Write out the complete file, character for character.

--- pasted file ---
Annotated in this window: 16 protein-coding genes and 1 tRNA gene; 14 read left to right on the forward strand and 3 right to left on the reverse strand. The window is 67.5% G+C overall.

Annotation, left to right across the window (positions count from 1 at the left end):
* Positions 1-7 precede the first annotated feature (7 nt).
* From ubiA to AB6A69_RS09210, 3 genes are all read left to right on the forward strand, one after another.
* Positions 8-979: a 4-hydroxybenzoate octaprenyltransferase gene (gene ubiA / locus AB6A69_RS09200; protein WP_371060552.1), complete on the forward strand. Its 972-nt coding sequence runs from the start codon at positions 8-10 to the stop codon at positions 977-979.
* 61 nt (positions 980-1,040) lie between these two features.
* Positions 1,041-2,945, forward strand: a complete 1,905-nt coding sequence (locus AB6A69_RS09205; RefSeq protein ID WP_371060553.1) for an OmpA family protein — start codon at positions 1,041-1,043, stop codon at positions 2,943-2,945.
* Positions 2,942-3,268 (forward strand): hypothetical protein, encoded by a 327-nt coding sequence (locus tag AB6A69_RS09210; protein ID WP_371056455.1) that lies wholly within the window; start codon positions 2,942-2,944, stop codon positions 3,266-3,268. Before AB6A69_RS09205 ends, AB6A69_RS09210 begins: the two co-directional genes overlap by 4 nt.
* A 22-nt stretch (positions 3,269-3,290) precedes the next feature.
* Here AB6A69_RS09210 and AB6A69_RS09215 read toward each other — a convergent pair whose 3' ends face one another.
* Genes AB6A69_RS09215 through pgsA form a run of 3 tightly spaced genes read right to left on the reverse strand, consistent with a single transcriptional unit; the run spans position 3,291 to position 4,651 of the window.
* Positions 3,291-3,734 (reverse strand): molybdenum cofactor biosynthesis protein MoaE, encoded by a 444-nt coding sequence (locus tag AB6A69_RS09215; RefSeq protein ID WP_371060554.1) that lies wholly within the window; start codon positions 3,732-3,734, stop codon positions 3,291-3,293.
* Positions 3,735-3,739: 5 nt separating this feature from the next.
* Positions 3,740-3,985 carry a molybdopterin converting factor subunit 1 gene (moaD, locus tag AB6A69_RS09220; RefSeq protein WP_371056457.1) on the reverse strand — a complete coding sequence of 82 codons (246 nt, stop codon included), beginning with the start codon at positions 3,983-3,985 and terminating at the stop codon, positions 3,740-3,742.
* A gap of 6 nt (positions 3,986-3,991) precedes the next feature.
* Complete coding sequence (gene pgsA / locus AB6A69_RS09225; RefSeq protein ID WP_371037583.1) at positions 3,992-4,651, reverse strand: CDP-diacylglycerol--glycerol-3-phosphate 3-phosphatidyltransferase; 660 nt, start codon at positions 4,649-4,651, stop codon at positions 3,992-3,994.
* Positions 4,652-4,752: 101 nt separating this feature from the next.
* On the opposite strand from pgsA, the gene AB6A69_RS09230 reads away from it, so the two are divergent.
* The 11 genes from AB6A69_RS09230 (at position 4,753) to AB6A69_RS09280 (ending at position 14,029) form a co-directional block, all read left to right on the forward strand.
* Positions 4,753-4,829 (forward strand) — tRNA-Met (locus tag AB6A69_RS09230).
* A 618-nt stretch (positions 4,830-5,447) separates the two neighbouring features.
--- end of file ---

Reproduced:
Annotated in this window: 16 protein-coding genes and 1 tRNA gene; 14 read left to right on the forward strand and 3 right to left on the reverse strand. The window is 67.5% G+C overall.

Annotation, left to right across the window (positions count from 1 at the left end):
* Positions 1-7 precede the first annotated feature (7 nt).
* From ubiA to AB6A69_RS09210, 3 genes are all read left to right on the forward strand, one after another.
* Positions 8-979: a 4-hydroxybenzoate octaprenyltransferase gene (gene ubiA / locus AB6A69_RS09200; protein WP_371060552.1), complete on the forward strand. Its 972-nt coding sequence runs from the start codon at positions 8-10 to the stop codon at positions 977-979.
* 61 nt (positions 980-1,040) lie between these two features.
* Positions 1,041-2,945, forward strand: a complete 1,905-nt coding sequence (locus AB6A69_RS09205; RefSeq protein ID WP_371060553.1) for an OmpA family protein — start codon at positions 1,041-1,043, stop codon at positions 2,943-2,945.
* Positions 2,942-3,268 (forward strand): hypothetical protein, encoded by a 327-nt coding sequence (locus tag AB6A69_RS09210; protein ID WP_371056455.1) that lies wholly within the window; start codon positions 2,942-2,944, stop codon positions 3,266-3,268. Before AB6A69_RS09205 ends, AB6A69_RS09210 begins: the two co-directional genes overlap by 4 nt.
* A 22-nt stretch (positions 3,269-3,290) precedes the next feature.
* Here AB6A69_RS09210 and AB6A69_RS09215 read toward each other — a convergent pair whose 3' ends face one another.
* Genes AB6A69_RS09215 through pgsA form a run of 3 tightly spaced genes read right to left on the reverse strand, consistent with a single transcriptional unit; the run spans position 3,291 to position 4,651 of the window.
* Positions 3,291-3,734 (reverse strand): molybdenum cofactor biosynthesis protein MoaE, encoded by a 444-nt coding sequence (locus tag AB6A69_RS09215; RefSeq protein ID WP_371060554.1) that lies wholly within the window; start codon positions 3,732-3,734, stop codon positions 3,291-3,293.
* Positions 3,735-3,739: 5 nt separating this feature from the next.
* Positions 3,740-3,985 carry a molybdopterin converting factor subunit 1 gene (moaD, locus tag AB6A69_RS09220; RefSeq protein WP_371056457.1) on the reverse strand — a complete coding sequence of 82 codons (246 nt, stop codon included), beginning with the start codon at positions 3,983-3,985 and terminating at the stop codon, positions 3,740-3,742.
* A gap of 6 nt (positions 3,986-3,991) precedes the next feature.
* Complete coding sequence (gene pgsA / locus AB6A69_RS09225; RefSeq protein ID WP_371037583.1) at positions 3,992-4,651, reverse strand: CDP-diacylglycerol--glycerol-3-phosphate 3-phosphatidyltransferase; 660 nt, start codon at positions 4,649-4,651, stop codon at positions 3,992-3,994.
* Positions 4,652-4,752: 101 nt separating this feature from the next.
* On the opposite strand from pgsA, the gene AB6A69_RS09230 reads away from it, so the two are divergent.
* The 11 genes from AB6A69_RS09230 (at position 4,753) to AB6A69_RS09280 (ending at position 14,029) form a co-directional block, all read left to right on the forward strand.
* Positions 4,753-4,829 (forward strand) — tRNA-Met (locus tag AB6A69_RS09230).
* A 618-nt stretch (positions 4,830-5,447) separates the two neighbouring features.